“After the reconstruction, Reactor B will have an upgraded vent vessel where all waste gases of the reactor will be stripped. After that, these gases will go to the waste gas recovery system, which is planned beforehand, which will allow reducing emissions of hydrocarbon gases at the flare. The flare will also be subject to modernisation, namely, an additional separator catching polyethylene particles will be installed,” Lukyanov explained.
Like before, according to the technology, waste gases will be burned at flares. But there is a key moment:
“Nowadays with the efficiency of 70,000 tonnes a year in Reactor B, the discharge to the flares is 1,500-2,000 kg per hour, including up to 50% in ethylene and butene. In other words, we bury 750-1,100 kg at the flares. After the reconstruction of the reactor and the expansion of the capacity to 220,000 tonnes a year for ethylene, the discharge to the flare from Reactor B won’t change. A tripled capacity of the rector won’t increase the discharge thanks to the system of waste gas recovery and new polyethylene powder unloading and blowing systems. Emissions will still total 1,500-2,200, while the content of ethylene in them will go down up to 20%. So just 300-700 kg of hydrocarbons will be burnt, which is twice less than today,” the speaker provided data.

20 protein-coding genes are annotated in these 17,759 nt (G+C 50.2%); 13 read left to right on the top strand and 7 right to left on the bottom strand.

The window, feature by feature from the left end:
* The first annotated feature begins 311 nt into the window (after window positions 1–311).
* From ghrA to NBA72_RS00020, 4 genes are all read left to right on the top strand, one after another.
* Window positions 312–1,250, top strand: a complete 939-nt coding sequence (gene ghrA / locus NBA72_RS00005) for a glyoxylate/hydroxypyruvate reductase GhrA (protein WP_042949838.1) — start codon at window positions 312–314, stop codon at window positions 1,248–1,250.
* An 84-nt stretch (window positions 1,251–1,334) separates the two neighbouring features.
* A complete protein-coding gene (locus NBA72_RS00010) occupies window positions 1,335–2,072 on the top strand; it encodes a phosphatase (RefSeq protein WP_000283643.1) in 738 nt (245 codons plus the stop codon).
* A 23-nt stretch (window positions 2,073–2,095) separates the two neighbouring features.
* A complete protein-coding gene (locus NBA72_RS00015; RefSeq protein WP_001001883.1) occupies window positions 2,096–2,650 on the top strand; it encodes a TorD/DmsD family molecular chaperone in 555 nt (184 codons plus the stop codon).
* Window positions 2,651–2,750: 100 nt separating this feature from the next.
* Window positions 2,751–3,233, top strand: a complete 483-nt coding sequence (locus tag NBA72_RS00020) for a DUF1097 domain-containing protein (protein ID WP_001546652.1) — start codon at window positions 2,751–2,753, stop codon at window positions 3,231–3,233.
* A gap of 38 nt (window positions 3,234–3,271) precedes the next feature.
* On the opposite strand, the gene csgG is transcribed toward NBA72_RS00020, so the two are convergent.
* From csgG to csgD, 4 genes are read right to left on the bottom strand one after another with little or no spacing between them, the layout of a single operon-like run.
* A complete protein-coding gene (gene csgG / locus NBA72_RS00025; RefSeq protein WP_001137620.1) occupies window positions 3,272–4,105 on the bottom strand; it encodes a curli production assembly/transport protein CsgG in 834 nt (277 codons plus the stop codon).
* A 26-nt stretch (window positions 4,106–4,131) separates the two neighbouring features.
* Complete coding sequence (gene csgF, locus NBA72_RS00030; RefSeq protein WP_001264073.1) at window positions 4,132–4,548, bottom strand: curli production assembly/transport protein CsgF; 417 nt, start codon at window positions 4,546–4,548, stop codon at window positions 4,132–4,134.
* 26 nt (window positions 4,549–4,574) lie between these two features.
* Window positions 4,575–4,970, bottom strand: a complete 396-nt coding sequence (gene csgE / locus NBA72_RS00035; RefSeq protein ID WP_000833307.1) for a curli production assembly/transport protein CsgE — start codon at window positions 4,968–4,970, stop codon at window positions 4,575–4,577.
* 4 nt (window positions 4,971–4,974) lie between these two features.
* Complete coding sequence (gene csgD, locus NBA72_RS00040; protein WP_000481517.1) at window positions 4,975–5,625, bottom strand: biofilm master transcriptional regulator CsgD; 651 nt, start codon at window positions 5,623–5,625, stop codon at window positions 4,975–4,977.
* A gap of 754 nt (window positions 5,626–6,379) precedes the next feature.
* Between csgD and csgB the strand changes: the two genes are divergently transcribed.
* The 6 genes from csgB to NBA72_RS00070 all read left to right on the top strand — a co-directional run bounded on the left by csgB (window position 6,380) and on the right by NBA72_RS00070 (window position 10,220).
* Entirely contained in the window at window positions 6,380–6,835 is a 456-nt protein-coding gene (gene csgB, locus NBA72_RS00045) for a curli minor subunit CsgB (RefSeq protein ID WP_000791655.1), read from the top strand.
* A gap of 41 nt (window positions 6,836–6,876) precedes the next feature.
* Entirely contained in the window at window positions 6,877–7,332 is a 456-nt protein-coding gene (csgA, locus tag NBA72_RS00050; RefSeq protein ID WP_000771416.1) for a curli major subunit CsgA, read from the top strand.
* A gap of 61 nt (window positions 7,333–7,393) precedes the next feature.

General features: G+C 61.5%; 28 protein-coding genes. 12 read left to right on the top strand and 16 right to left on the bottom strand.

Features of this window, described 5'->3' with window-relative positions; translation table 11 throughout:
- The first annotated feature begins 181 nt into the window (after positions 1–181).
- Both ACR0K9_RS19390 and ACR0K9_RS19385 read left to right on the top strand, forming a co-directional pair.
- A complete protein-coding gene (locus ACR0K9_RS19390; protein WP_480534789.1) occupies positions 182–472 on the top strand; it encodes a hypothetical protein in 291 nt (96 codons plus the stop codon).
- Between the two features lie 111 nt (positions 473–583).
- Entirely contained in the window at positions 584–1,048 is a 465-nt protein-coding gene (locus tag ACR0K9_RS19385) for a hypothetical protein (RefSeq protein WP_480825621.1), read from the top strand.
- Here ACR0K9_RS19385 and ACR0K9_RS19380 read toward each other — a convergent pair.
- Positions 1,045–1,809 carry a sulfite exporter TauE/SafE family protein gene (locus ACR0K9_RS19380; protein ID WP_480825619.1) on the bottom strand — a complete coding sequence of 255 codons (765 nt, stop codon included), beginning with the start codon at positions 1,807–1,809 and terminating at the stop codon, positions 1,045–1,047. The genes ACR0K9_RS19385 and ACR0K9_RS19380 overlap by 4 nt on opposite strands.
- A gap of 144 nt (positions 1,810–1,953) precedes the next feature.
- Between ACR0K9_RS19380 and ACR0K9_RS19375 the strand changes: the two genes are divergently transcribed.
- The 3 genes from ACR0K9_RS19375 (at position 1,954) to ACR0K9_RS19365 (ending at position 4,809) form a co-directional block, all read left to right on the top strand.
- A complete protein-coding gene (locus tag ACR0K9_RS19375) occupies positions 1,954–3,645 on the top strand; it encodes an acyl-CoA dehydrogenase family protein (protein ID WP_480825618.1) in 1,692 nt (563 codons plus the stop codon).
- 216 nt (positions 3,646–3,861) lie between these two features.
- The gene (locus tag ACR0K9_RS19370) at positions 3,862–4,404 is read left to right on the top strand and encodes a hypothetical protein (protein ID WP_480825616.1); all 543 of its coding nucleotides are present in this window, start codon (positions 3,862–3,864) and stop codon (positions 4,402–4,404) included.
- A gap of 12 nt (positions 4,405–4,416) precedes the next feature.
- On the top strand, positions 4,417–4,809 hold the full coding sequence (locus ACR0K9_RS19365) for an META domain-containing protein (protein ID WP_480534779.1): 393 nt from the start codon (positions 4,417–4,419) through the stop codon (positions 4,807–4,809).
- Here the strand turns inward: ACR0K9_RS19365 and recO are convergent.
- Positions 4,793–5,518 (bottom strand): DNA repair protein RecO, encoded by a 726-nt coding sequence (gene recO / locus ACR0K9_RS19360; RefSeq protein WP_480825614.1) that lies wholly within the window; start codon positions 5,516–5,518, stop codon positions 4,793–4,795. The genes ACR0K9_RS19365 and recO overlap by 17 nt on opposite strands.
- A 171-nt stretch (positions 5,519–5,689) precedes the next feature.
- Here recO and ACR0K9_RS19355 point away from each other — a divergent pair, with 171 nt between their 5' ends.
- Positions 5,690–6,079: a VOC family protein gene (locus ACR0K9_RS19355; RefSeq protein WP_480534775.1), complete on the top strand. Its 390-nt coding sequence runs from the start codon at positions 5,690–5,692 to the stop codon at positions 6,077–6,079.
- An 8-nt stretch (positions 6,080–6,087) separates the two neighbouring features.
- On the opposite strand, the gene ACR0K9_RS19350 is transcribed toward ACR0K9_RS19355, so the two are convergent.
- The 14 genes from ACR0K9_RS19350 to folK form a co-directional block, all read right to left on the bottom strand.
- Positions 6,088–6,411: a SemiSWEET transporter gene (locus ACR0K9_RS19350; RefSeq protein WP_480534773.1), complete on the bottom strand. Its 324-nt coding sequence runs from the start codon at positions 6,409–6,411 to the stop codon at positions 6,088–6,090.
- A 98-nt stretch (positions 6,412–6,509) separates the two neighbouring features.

Recovered heavy hydrocarbons — butene, hexane, isopentane — are already valuable feedstock, they will return to the reaction zone. Instead of being burnt emitting harmful substances into the environment, they will be transformed into useful products people need.
Ecologists’ opinion: it’s unfeasible to refuse the project
Specialists of LENNIIHIMMASH Group of Companies from Saint Petersburg and ecologists worked on the site of the future works and at Kazanorgsintez in general and adjacent territories throughout the preparation of the project. Their task was to analyse the environmental situation for the time being and calculate how the picture would change after the reactor was modernised and put into operation.
“Kazanorgsintez PJSC analytically controls the pollution of the air at reference points on the border of the sanitary zone and the nearest residential area, the near-flare air is examined, it has a programme of observations of the water body in the water protected area approved with the Water Resource Department of the Lower Volga River Basin Water Management. According to engineering and environmental studies, the state of the environment is systematically overseen,” said engineer and ecologist from Saint Petersburg Yelena Fomina. According to the data obtained both from Kazan specialists and results of her own examinations, she concluded that on the borders and outside the sanitary and protection zone of Kazanorgsintez, all environmental requirements are rigorously met.